We settled in for the night at about 7 when we realized Harry Potter and the Goblet of Fire was on tv and we didn’t feel like walking around anymore. It became very apparent that we’d eaten dinner too early when we had to venture back outside to get Kevin second dinner (overpriced Subway) and then I convinced him to go to bed by 10 because I was exhausted.
We had planned on hiking The Narrows the next morning, but after oversleeping and realizing it was 9:00am we decided on a different plan. The park was even more crowded than the day before — even though it was Sunday! — and we didn’t feel like doing a 10-mile hike (I’m not kidding you, that Angel’s Landing hike was tough). We decided that, rather than force ourselves to do a long-ass hike when we weren’t feeling it, we could just come back another time!
Rather than leaving the same way we came, we decided to drive on the scenic highway through Zion up toward Bryce. On our way up the canyon, we got to unexpectedly check off one of my bucket list items! I’ve always wanted to pick up a hitchhiker but I’m either alone (unsafe) or we’re together but the car is full of stuff. But as we were driving up the windy canyon road, we spotted a family of climbers with a sign that we couldn’t read, so I asked Kevin to pull over.
Turns out they had parked below because of the crowds and the lack of parking spaces, and were just trying to get to the trailhead a few miles up the road. We threw our stuff in the back of the truck and managed to make room for all four of them! On the way, we learned that they were from Montreal, Canada and were doing a long road trip to various national parks! It was such a wonderful experience and it definitely made me want to do things like this more often.
We drove through the 1-mile-long tunnel and then dropped them off at the trailhead. You can pay $15 to be the “only one” driving through the tunnel, but you can’t even stop at the lookout spots in the middle of the tunnel, so what’s even the point? Save your $15 and just drive through with everyone else!
A friend of Kevin’s had recommended that we stop at the lookout just past the tunnel, which ended up being a 1-mile round-trip hike and not a “get out of your car and take some pictures” lookout. But it was totally worth it! Absolutely stunning views.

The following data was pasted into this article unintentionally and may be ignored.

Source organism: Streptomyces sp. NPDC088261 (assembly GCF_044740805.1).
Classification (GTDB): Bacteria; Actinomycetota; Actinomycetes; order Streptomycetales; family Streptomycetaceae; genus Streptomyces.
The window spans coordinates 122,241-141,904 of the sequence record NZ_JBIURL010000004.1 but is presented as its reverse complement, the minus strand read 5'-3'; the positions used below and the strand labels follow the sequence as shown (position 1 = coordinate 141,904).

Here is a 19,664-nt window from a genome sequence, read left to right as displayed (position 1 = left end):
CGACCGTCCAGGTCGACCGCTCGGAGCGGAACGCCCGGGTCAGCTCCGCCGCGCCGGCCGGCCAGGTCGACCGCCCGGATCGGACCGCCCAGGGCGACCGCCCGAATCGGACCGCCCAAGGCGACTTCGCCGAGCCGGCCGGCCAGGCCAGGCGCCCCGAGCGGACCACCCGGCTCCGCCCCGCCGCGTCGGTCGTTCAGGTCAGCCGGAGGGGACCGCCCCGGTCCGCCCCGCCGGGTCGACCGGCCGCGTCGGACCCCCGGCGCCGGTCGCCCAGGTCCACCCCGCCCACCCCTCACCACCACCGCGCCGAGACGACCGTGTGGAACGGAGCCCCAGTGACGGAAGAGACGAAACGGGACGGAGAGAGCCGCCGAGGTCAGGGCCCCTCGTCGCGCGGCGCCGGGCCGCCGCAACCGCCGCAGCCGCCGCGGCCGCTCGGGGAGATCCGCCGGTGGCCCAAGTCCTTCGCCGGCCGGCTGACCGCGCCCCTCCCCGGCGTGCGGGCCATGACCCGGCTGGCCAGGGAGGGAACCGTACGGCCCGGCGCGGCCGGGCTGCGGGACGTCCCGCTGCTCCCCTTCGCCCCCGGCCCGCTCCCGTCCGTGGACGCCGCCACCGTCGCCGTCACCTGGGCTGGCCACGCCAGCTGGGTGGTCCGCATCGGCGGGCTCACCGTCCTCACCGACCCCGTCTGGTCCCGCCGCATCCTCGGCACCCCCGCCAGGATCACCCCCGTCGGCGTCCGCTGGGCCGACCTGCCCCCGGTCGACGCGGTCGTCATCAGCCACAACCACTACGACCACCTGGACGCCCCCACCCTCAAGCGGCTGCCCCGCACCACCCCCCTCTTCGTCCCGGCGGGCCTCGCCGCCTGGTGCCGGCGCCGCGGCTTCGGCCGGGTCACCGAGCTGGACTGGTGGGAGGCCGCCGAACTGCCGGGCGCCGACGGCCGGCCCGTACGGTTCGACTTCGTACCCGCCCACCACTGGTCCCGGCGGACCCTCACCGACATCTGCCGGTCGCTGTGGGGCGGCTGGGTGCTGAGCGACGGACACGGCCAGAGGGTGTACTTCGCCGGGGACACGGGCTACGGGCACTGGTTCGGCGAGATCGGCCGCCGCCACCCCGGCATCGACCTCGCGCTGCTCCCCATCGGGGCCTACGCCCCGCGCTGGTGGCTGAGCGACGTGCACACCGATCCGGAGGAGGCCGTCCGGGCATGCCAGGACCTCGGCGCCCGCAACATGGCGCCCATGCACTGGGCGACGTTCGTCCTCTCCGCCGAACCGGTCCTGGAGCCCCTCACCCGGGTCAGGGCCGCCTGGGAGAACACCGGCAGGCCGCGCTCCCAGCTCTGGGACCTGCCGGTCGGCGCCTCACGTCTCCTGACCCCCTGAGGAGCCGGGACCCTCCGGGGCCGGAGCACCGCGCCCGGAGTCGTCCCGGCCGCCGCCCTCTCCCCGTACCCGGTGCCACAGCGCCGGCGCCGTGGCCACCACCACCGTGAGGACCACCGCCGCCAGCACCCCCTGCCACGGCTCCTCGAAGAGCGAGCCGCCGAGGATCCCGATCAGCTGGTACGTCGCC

The entire drive on the scenic highway was absolutely beautiful and I was convinced I wanted to move there by the time we circled back to I-15. We also checked out the Kolob Canyons section of Zion. We didn’t do any hiking, but we did grab a map and we drove to the end of the road just to see what trails were out there. I think we’ll definitely do some of those hikes next time because there was practically no one there!
If you are planning a trip to Zion or wanting to go, don’t be discouraged by how crowded it is or the fact that you have to take the shuttle through the park instead of driving. We honestly had a great experience here and we were happy to know that the park is being preserved better by limiting traffic only to the shuttle, rather than building several large parking lots by each trailhead. Yes, there are a lot of people and yes, you will wait in line. But if you’ve ever been to Disneyland or Six Flags or any theme park, those places make Zion seem empty in comparison.
If you want to get a parking spot, get to the visitor’s center before 8:00am. If you’re staying in the town just outside the park and you know you won’t make it to the park that early, just take the shuttle from town to the park’s pedestrian entrance. If there is nowhere to park and you’re forced to park outside of Zion, most of the parking lots and street parking in town were like $15 for the day! Which, if you’ve ever had to work in a downtown metropolitan area, is pretty much the norm, but if you’re hoping to save a few bucks — just leave your car at the hotel and shuttle in.
It’s truly a beautiful place and as much as we would love to go on a weekday or on the offseason, it’s still completely doable to have an enjoyable trip to Zion on a weekend in the middle of tourist season. And I love the shuttles. I wish more national parks would do this!
We did not camp this time because of the heat, of course, but also because it’s really hard to get a campsite inside the park. When we drove back via the scenic highway, we found a couple of small towns with campsites and rv parks. This is a slightly farther drive from Zion but this is the area I would camp at if we decided to camp next time. But honestly, if a hotel is in your budget — this is one of the places where I feel like it’s definitely worth it. Coming home to an air conditioned hotel room after hiking in the hot weather all day is worth my money!
We are camping at Kodachrome Basin State Park in a few weeks (near Bryce Canyon National Park) so we’ll see how that goes!